How to Read an OPORD

How To 5 min
Grab your OPORD and follow along to understand what each section is telling you about the situation, mission, and supporting activities necessary to achieve the desired end state.

An Operations Order (OPORD) is a templated plan written for subordinate units to help them and their leadership understand the situation, mission, and supporting activities necessary to achieve the desired end state.

Not all sections and sub-sections may be necessary or applicable, and the order may change depending on the situation, mission and supporting activities. It's important to note that OPORDs normally contain classified information, so remember to handle the documents accordingly, no matter if they are in hard copy or digital format.

Follow along with this fictional Army OPORD to better understand the purpose and key takeaways for each section of the document. Note that the OPORD you receive may include different references.

View Example OPORD

Check with your unit to ensure there are no further local policies or guidelines for this task.

This section, located on pages 1-6 of the sample OPORD, describes the conditions of the operational environment that can impact operations, in the following subsections.

Area of Interest - This section describes all airways and land areas that pose a potential threat or opportunity to our forces.

Area of Operations - This section includes all airways and land areas where ground forces are assembling, including:

  • Terrain - the aspects of the terrain that will impact operations.
  • Weather - conditions that will affect operations such as heavy rainfall that may make under-developed roadways impassable.

Enemy Forces - This section identifies enemy forces as drivers of instability and appraises their general capabilities and territorial motivations. It describes the enemy’s disposition, location, strength, weapons and probable courses of action. It will identify known or potential terrorist threats and adversaries such as organized criminal enterprises, provisional armies and commandos within the area of operation. It also contains the most likely and most dangerous enemy courses of action are included here. Refer to Annex B (Intelligence) as necessary.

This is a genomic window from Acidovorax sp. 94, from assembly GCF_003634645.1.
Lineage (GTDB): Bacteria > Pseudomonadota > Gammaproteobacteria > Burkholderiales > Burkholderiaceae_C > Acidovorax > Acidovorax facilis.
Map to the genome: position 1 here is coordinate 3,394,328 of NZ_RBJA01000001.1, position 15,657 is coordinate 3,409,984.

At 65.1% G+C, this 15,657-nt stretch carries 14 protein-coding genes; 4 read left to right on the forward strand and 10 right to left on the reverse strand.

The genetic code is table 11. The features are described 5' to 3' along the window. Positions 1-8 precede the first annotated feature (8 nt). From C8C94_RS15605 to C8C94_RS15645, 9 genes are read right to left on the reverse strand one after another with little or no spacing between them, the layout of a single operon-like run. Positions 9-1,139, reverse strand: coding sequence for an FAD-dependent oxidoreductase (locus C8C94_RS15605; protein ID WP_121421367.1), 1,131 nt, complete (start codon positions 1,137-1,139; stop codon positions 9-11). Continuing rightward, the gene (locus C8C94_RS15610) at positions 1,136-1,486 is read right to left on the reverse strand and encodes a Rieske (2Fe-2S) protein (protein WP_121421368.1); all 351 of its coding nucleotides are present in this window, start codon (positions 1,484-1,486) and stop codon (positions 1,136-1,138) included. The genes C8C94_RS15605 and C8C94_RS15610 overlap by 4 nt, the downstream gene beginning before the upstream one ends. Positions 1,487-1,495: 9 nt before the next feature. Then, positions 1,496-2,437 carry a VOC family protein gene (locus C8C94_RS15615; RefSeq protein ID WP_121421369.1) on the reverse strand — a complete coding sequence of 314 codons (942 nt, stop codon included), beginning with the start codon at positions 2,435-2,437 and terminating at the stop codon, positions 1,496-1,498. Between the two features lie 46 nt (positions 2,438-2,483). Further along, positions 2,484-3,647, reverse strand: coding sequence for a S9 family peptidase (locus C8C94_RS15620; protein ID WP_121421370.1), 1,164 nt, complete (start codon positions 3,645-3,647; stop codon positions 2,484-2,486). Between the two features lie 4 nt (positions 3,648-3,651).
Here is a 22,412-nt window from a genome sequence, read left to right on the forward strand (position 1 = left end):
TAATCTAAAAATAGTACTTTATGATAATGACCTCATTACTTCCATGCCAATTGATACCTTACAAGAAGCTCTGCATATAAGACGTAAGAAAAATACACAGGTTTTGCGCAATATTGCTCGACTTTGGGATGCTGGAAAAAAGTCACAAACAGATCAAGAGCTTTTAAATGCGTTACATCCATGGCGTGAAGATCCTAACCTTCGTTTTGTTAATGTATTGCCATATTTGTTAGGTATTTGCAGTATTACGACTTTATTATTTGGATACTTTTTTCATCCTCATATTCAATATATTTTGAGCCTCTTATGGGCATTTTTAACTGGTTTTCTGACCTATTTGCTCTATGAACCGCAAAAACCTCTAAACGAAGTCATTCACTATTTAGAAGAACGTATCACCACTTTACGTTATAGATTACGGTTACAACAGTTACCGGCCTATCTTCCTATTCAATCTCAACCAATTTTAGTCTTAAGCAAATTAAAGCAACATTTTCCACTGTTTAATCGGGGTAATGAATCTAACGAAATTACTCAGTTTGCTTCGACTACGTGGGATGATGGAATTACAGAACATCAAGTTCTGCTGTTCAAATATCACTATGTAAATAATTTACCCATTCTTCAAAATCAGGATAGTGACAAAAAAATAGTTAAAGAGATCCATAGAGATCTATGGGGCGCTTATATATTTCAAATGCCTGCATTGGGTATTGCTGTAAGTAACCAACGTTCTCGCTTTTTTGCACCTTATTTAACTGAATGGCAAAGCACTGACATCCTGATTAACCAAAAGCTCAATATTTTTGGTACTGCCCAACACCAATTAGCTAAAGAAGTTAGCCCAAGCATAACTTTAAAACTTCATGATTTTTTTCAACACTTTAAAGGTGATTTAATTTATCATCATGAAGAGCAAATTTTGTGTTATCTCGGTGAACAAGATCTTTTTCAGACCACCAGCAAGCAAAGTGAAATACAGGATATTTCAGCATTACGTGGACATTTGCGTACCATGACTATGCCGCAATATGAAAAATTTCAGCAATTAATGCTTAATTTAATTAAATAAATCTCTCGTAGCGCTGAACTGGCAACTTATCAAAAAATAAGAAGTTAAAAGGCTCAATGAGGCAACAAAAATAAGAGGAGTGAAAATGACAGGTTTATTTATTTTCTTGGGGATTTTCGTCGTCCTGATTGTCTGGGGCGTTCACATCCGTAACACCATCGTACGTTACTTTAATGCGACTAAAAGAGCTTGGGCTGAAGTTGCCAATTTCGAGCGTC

Friendly Forces - This section identifies the goals, objectives and mission of civilian organizations and adjacent units. It includes their higher headquarters, mission and intent. This section also includes the missions of adjacent units, both U.S. and allied.

Interagency, Intergovernmental and Nongovernmental Organizations - This section identifies the goals, objectives and primary tasks of non-DoD organizations with a significant role in the area. Examples include USAID, Mercy Corps, World Islamic Humanitarian Aid Group.

Civil Considerations - This section describes any critical aspects of the civil situation that may impact operations.

Attachments and Detachments - This section lists units that are attached to, or detached from, the issuing headquarters. It tells you when each attachment or detachment is effective (for example, on order, on the commitment of the reserve) if it is different from the effective time of the operations plan or OPORD.

Assumptions - This section will describe any assumptions used by the OPORD developer to create the OPORD. This includes information about previous deterrents, neighboring governments and anticipated reinforcements.

The second section, on page 6, gives you mission specifics. This section will cover the who, what, when, where and why of the mission. Knowing your task, the coordinates and the purpose of the mission is essential to mission success.

This section, on pages 6-10, will help you understand how the commander intends on accomplishing the mission.

Commanders Intent - This includes the greater purpose of the operation and its relation to the entire force as well as what a successful mission will look like in its end state.

Key Tasks - These tasks are the activities the force must perform to achieve the desired end state.

End State - The end state outlines the desired future conditions of the friendly force in relationship to desired conditions of the enemy, terrain and civil considerations.